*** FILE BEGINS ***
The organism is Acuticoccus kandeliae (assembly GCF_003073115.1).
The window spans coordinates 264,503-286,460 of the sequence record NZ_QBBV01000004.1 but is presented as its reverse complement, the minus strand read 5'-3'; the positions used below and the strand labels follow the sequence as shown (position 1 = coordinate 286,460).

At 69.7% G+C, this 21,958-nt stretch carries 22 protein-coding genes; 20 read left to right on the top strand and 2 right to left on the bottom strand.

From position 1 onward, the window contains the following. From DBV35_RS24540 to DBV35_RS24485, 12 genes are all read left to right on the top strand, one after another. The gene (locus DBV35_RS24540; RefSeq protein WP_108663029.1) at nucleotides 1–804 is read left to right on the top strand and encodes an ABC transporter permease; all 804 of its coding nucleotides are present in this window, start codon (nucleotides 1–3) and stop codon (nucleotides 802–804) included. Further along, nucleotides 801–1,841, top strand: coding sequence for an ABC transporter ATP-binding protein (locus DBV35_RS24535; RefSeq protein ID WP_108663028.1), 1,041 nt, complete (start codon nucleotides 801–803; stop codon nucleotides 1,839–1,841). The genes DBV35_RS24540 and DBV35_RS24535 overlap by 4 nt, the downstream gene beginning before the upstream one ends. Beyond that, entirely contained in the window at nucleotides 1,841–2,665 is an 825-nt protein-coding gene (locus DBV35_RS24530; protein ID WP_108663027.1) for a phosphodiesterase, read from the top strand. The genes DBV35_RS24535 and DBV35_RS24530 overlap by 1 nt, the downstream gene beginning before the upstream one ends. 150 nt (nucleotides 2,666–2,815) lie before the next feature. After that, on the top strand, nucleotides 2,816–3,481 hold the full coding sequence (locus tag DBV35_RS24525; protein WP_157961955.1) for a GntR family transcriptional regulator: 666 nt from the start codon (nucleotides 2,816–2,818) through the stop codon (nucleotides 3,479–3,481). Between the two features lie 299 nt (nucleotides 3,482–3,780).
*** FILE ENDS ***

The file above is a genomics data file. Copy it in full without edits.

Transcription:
The organism is Acuticoccus kandeliae (assembly GCF_003073115.1).
The window spans coordinates 264,503-286,460 of the sequence record NZ_QBBV01000004.1 but is presented as its reverse complement, the minus strand read 5'-3'; the positions used below and the strand labels follow the sequence as shown (position 1 = coordinate 286,460).

At 69.7% G+C, this 21,958-nt stretch carries 22 protein-coding genes; 20 read left to right on the top strand and 2 right to left on the bottom strand.

From position 1 onward, the window contains the following. From DBV35_RS24540 to DBV35_RS24485, 12 genes are all read left to right on the top strand, one after another. The gene (locus DBV35_RS24540; RefSeq protein WP_108663029.1) at nucleotides 1–804 is read left to right on the top strand and encodes an ABC transporter permease; all 804 of its coding nucleotides are present in this window, start codon (nucleotides 1–3) and stop codon (nucleotides 802–804) included. Further along, nucleotides 801–1,841, top strand: coding sequence for an ABC transporter ATP-binding protein (locus DBV35_RS24535; RefSeq protein ID WP_108663028.1), 1,041 nt, complete (start codon nucleotides 801–803; stop codon nucleotides 1,839–1,841). The genes DBV35_RS24540 and DBV35_RS24535 overlap by 4 nt, the downstream gene beginning before the upstream one ends. Beyond that, entirely contained in the window at nucleotides 1,841–2,665 is an 825-nt protein-coding gene (locus DBV35_RS24530; protein ID WP_108663027.1) for a phosphodiesterase, read from the top strand. The genes DBV35_RS24535 and DBV35_RS24530 overlap by 1 nt, the downstream gene beginning before the upstream one ends. 150 nt (nucleotides 2,666–2,815) lie before the next feature. After that, on the top strand, nucleotides 2,816–3,481 hold the full coding sequence (locus tag DBV35_RS24525; protein WP_157961955.1) for a GntR family transcriptional regulator: 666 nt from the start codon (nucleotides 2,816–2,818) through the stop codon (nucleotides 3,479–3,481). Between the two features lie 299 nt (nucleotides 3,482–3,780).